Pushups are a popular exercise for strengthening the core and upper body. Many people incorporate pushups into their regular exercise routine. The benefits of daily pushups include improved muscle mass and cardiovascular health.

Pushups are a type of strength building exercise. Though they mainly activate muscles in the arms and shoulders, they also engage muscles in the core and legs. Therefore, pushups are beneficial for building strength throughout the body.

This article focuses on the effects of daily pushups on the body. We cover the benefits as well as the potential risks. We also discuss whether or not people should do pushups every day.

a man who does Push-ups everydayShare on Pinterest
Benefits of pushups include increased joint support, muscle tone, and strength.

Pushups are particularly effective at strengthening the muscles around the shoulder joints.

The muscles and tendons in the shoulder area are responsible for keeping the upper arm bone in the shoulder socket.

However, it is important to increase the number of pushups gradually to build up sufficient strength in the muscles. Overloading weak muscles can result in muscle and tendon injuries.

There are several different variations of pushups, and each type activates the muscles in different ways.

A small 2015 study involving eight volunteers looked at the following pushup variations and compared their effects on different muscle groups:

  • Standard pushup (SP): The hands are shoulder width apart and directly in line with the shoulders. The upper body, or trunk, lines up with the legs, and the body remains rigid throughout.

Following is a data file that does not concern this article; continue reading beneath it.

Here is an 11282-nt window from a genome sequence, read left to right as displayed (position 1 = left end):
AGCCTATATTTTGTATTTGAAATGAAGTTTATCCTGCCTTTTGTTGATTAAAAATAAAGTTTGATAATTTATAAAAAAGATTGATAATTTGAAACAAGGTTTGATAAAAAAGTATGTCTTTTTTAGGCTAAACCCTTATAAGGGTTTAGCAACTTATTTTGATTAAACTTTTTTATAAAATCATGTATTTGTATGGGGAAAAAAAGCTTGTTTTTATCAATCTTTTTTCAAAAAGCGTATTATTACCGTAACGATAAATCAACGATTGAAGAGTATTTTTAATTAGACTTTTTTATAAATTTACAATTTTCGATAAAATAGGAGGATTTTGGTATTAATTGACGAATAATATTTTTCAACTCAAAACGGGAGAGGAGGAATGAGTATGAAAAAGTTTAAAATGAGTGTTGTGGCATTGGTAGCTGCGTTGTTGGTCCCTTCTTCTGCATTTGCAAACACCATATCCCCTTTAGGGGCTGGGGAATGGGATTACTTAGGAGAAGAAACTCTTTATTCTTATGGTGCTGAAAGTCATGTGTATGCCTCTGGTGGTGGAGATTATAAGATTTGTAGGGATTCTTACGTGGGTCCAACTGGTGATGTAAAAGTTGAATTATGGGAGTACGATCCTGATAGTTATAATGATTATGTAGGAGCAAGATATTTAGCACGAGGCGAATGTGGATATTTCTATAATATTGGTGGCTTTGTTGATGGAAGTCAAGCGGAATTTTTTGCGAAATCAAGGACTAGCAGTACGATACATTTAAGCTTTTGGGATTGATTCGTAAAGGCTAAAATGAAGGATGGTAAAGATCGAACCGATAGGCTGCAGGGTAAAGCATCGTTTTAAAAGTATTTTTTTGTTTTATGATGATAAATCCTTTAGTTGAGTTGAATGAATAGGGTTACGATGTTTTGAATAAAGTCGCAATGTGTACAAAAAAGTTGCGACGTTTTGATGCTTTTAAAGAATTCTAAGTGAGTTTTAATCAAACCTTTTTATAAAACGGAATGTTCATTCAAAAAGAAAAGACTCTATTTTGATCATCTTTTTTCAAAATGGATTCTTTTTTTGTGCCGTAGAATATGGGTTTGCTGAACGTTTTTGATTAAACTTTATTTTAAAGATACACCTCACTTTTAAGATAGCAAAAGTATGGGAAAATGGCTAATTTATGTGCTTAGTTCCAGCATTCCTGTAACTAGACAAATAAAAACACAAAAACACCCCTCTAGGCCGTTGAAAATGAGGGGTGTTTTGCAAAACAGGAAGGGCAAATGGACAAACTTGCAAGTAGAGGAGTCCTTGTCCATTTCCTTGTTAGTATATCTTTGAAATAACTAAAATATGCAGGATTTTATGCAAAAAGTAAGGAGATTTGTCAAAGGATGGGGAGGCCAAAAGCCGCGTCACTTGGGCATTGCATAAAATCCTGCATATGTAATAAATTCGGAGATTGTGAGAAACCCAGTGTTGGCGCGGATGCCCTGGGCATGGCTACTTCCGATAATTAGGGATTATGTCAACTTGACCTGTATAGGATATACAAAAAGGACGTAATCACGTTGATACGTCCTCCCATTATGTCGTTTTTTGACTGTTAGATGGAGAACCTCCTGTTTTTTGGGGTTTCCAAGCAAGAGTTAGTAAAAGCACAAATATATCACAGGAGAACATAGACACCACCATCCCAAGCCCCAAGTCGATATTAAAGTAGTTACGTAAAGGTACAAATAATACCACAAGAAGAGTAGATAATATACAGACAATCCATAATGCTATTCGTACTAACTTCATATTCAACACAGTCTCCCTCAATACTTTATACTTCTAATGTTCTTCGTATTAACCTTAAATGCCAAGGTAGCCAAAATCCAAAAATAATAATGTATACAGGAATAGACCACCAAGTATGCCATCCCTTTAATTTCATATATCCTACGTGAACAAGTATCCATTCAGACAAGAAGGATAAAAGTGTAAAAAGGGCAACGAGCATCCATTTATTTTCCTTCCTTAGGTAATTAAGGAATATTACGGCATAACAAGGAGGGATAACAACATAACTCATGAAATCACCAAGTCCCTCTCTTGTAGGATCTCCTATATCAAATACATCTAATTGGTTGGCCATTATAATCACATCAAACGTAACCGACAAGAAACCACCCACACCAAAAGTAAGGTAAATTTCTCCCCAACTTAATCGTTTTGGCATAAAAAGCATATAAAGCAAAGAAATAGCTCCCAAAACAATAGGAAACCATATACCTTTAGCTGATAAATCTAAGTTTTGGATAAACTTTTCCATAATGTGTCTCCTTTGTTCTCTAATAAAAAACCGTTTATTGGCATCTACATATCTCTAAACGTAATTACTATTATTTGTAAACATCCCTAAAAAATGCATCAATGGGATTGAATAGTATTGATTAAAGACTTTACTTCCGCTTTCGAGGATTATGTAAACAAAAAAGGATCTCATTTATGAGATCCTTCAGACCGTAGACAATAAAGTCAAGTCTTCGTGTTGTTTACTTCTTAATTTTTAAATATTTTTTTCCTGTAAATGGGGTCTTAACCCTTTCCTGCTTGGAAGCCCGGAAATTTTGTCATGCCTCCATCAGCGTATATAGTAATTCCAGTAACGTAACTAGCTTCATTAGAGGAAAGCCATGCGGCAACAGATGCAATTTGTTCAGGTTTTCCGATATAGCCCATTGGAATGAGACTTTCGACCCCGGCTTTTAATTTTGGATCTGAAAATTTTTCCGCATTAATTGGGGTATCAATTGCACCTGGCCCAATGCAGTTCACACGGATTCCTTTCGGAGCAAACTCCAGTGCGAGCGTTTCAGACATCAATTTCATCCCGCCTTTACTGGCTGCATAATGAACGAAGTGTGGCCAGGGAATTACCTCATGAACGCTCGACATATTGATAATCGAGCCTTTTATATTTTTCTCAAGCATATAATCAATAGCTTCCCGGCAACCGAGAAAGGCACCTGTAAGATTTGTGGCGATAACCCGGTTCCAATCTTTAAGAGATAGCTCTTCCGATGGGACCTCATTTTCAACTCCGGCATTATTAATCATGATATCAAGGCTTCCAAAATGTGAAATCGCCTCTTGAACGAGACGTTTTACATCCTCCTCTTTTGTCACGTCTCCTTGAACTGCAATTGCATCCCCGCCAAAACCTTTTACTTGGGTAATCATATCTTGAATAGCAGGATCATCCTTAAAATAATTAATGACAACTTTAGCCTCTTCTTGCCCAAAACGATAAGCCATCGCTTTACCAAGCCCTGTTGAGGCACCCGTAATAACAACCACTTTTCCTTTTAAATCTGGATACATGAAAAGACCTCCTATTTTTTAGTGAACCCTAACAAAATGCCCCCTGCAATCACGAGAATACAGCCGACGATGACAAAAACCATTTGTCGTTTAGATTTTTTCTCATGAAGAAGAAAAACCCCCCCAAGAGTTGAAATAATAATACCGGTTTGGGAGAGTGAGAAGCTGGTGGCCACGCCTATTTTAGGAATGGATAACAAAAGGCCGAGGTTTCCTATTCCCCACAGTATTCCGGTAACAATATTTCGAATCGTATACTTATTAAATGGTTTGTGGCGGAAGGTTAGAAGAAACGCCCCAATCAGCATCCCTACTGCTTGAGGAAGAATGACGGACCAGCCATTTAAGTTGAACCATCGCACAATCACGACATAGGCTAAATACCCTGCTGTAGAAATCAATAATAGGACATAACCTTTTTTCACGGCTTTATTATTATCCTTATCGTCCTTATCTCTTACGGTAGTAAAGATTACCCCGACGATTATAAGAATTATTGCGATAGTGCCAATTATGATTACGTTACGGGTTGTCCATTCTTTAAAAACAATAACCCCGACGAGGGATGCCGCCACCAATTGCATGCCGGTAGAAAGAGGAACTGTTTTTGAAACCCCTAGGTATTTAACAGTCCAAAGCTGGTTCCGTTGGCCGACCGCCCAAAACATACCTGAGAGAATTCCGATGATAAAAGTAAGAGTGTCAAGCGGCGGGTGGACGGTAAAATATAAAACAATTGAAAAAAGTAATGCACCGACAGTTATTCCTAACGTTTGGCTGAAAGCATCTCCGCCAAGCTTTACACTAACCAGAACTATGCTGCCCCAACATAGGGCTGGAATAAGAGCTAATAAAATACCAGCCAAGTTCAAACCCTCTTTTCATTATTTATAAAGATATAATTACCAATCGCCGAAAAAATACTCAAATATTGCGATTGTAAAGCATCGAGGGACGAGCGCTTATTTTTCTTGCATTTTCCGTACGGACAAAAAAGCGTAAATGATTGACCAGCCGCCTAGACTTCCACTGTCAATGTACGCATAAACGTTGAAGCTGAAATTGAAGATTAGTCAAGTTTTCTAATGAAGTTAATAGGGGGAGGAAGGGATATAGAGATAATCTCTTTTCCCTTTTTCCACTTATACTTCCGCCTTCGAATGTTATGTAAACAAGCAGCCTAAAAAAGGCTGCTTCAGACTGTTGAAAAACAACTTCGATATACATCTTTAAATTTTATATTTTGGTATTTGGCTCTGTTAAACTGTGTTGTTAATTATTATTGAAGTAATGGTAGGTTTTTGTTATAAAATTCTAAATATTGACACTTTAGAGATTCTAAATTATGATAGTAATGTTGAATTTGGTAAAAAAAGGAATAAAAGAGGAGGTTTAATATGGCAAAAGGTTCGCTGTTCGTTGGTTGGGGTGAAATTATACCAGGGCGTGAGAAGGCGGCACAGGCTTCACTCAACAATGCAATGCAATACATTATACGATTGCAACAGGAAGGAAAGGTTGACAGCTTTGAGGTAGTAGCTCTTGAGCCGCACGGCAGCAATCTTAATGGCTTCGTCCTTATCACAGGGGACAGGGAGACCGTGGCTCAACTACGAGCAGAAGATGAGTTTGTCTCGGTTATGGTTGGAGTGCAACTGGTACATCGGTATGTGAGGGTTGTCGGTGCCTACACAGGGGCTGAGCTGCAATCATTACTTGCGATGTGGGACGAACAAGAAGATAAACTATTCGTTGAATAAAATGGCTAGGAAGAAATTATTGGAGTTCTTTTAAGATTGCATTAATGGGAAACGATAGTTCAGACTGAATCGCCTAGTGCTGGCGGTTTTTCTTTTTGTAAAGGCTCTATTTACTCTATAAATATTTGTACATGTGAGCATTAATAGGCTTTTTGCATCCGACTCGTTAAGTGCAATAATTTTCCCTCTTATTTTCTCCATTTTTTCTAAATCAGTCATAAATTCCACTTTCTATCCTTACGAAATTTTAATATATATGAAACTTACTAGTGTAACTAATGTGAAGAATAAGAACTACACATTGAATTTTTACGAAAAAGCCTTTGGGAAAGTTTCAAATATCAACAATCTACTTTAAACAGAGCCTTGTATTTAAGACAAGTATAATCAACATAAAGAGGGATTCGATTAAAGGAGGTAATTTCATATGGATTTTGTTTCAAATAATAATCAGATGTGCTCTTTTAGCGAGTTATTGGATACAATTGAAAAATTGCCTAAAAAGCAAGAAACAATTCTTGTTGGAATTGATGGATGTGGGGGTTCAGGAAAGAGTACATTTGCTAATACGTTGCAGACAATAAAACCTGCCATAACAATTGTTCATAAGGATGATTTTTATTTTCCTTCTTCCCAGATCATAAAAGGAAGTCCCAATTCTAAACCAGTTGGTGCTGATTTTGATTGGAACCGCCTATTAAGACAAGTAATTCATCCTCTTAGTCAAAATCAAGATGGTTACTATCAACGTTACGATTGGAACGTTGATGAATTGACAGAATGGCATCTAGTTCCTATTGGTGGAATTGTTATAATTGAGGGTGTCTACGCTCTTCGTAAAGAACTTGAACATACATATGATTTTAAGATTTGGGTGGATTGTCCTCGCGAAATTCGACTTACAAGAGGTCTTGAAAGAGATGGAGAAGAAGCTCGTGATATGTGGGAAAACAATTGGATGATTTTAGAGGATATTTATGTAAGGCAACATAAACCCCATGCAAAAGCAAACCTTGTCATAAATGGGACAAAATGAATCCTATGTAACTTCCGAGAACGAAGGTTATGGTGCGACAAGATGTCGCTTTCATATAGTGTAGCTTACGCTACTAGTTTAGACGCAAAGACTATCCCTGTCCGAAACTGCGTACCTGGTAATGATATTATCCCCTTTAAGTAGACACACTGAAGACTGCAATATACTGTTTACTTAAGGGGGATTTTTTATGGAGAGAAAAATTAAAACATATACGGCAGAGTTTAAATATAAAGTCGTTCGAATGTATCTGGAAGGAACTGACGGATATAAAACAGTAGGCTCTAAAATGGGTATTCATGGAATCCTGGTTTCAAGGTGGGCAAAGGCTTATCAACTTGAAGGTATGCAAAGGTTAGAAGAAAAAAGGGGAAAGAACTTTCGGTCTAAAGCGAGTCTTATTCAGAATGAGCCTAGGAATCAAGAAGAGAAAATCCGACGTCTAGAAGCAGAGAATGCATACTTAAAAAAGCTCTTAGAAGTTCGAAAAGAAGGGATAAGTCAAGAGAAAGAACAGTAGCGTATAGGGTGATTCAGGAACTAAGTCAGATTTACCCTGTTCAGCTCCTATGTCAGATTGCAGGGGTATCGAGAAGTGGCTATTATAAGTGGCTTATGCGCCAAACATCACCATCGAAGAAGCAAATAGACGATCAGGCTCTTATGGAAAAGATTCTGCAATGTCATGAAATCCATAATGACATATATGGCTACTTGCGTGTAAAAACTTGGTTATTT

• Wide pushup: The distance between the hands is twice that of in the SP.
  • Narrow pushup (NP): The hands are below the center of the breastbone, or sternum, with the thumb and forefinger of each hand touching.
  • Forward pushup (FP): The hands are shoulder width apart but 20 centimeters (cm) in front of the shoulders.
  • Backward pushup (BP): The hands are shoulder width apart but 20 cm behind the shoulders.

The study found the following:

  • NPs resulted in the greatest activation of the triceps and pectoralis major muscles, or pecs.
  • FPs and BPs resulted in the greatest activation of the abdominal and back muscles.
  • BPs activated the largest number of muscle groups overall.

The authors conclude that BPs might be the most beneficial pushup variation for improving upper body condition and strength.

NPs are best suited to people trying to increase the size, tone, or strength of their triceps and pecs.

Share on Pinterest
Increased muscular strength may reduce a person's risk of cardiovascular disease.

Several studies have linked muscular strength to a reduction in cardiovascular disease risk.

A 2019 study investigated the link between the number of pushups a person can do and their risk of developing a cardiovascular health issue 10 years later. A total of 1,104 active, middle-aged males took part in the study.

The researchers found a significant difference between two groups of males; those who had been able to perform more than 40 pushups, and those who had been able to perform fewer than 10.

Males in the 40+ pushup group were 96% less likely to have experienced a cardiovascular problem than males in the 10- pushup group.

However, it is important to remember that this study included only active, middle-aged males. Further studies are necessary to determine if these associations are the same for females and for people who are older or inactive.

As with most exercises, pushups may increase the risk of certain injuries.

Many injuries result from using an improper technique. People should talk to a fitness instructor if they are unsure about how to perform the different variations of pushups.